Number one on my list – especially since my personal super power is getting lost – is to know where I’m going and to tell someone. If you’re on a new-to-you route, take a map or use your GPS. Even if you’re running an old familiar route, tell someone where you’re heading and when you expect to be back. Just in case.
And bring your cell phone. Again, just in case. Mine fits very neatly into my flipbelt so I hardly even know it’s there.
Next…make noise. Your average wild animal has absolutely no desire to meet you on the trail so talking, singing, wearing little bells, whatever, will warn them that you’re coming and give them time to get out of the way.
Carry a little pack with extra water, a few snacks, even a hat or running jacket. When you’re running trails, especially at higher elevations, the weather can change in a hurry. And hypothermia is just not your friend.
And last, at least for today, pay attention. It’s easy to get distracted by the scenery or by fatigue and that’s when problems happen. You fall. (Really? Me? hahaha. Ask Phil.) You wander off the trail and get lost. So take a break if you need one. Stop and enjoy the scenery. And pay attention to the trail you’re on.
Stay safe out there pals. And have fun.
Oh…and…bonus link… What about bears? Really? Just be smart.
Well today’s run was an interesting experiment. I was supposed to choose a not-too-steep hill and do hill repeats. Run up. Walk down. Run up. Walk down. Repeat. We’ve all done that and we know it’s good for us, right?
So I did. Ran up and walked down the same 1/10th of a mile 15 times. (Maybe it was longer than 1/10th, I didn’t bother to actually MEASURE it.)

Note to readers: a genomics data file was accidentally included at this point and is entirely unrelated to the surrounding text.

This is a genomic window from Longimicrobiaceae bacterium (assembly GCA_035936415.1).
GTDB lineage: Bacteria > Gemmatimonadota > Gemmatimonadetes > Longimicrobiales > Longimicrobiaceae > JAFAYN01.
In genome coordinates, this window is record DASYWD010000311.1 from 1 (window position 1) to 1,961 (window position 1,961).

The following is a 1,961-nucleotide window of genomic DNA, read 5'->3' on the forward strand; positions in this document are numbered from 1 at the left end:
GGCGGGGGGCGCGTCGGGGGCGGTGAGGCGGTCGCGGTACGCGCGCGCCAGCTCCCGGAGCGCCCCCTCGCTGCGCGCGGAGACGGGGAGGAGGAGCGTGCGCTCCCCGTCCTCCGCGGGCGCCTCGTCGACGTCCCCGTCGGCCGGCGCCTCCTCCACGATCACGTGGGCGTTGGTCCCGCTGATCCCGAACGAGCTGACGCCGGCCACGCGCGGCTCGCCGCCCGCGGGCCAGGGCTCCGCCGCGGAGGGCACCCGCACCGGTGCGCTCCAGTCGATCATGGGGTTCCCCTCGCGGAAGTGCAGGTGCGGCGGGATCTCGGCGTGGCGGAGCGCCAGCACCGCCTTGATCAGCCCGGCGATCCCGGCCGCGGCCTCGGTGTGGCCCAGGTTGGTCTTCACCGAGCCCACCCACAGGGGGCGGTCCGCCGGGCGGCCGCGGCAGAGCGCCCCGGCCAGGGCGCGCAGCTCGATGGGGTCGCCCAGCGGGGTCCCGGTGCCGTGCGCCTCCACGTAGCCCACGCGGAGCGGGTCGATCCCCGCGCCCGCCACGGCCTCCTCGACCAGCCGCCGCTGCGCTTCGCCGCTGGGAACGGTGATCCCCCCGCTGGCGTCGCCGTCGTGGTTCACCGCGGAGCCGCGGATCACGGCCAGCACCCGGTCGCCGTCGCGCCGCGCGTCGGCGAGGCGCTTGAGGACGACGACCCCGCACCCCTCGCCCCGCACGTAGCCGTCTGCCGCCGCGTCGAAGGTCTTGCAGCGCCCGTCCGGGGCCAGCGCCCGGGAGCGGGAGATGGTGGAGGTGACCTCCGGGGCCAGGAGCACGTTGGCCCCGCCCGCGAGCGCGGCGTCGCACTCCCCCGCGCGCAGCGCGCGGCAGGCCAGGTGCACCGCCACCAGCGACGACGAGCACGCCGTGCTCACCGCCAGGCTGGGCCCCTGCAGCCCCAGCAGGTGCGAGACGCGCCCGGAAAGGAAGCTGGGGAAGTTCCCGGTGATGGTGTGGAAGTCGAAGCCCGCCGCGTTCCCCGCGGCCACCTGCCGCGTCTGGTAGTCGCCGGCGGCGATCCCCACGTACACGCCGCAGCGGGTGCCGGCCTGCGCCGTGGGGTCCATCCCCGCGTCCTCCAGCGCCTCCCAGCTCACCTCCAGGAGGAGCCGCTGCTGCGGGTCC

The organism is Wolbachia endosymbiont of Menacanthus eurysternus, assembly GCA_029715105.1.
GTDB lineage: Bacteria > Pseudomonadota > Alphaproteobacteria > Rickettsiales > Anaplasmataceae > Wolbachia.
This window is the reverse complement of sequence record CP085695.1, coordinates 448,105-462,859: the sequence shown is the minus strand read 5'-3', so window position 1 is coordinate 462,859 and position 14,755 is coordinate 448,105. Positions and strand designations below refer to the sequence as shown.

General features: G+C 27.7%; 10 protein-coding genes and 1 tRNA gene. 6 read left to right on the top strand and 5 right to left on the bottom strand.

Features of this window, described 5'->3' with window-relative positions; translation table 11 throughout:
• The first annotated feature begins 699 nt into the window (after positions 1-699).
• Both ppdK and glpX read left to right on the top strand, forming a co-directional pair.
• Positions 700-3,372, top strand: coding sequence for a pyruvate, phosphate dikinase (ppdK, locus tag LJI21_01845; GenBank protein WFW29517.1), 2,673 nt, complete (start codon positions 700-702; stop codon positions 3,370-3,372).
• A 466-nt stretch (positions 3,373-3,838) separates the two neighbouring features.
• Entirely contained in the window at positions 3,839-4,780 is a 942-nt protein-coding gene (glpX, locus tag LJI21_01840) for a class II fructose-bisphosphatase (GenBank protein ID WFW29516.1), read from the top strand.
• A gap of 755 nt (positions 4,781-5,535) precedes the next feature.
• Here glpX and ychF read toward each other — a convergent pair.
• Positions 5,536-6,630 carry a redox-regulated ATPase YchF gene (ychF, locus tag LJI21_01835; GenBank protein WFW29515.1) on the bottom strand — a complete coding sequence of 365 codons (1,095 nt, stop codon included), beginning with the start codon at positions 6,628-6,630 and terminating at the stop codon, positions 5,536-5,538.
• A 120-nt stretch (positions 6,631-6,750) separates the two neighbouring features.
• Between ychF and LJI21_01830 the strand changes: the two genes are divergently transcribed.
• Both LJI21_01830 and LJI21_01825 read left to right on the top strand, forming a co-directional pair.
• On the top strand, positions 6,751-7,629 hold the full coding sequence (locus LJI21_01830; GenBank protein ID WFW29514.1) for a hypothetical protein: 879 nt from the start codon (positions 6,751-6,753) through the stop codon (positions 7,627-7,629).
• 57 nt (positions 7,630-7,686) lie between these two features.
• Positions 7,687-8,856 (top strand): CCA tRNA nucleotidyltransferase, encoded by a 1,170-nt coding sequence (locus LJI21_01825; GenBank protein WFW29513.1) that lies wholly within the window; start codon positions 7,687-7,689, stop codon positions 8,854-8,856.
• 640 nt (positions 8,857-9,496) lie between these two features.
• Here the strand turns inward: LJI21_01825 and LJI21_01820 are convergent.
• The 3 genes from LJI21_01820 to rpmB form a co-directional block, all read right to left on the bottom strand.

But I found that every time I went up and down, I saw something different. I took the time to get very familiar with that little stretch of dirt.
I started out looking at the clouds. Some days I think runners are a lot like farmers. Always looking at the sky. Wondering if it will rain or if it will hold off until I’ve done what I need to do.
And I looked at the side of the road. And saw:
Lovely dark purple alfalfa.
And…wild strawberries. Of course I took a small strawberry break. If God wants to give me running snacks, I will eat them.
By the time I was done my repeats the sky was looking a little more threatening.
And I had really enjoyed taking my time on these slow repeats. I definitely see more of these dawdling runs in my future.
So Number 11 on my list of motivators last time I posted was Promise Yourself a Reward. And I did. And I enjoyed it. And today I think I’ll take a few minutes to remember and enjoy it all over again.
I may have a one-track mind, but my reward (for running) was to go running again. Does that work for you?
I promised myself that I’d find a new trail to explore if I made it out and ran when I didn’t really want to, whatever day that was.
And did we ever.
Isn’t it lovely. We drove south and east (of course Phil tracked down a trail BEFORE we hopped in the car) and ended up at O’Brien Provincial Park. It was all lovely and green and welcoming.
Who knew speedboats were racing up and down the Wapiti River that same afternoon? Not these runners.
The trail did get a little messy about 30 minutes in. Considering the 100 mm of rain that had been in the area the last couple of weeks I was glad we weren’t up to our knees the whole time we were out.
In an effort to avoid destroying the trail (and our shoes) completely, we turned around then and headed back to the car. A quick shower. Lunch with our girls. And it was the perfect reward for doing what had to be done.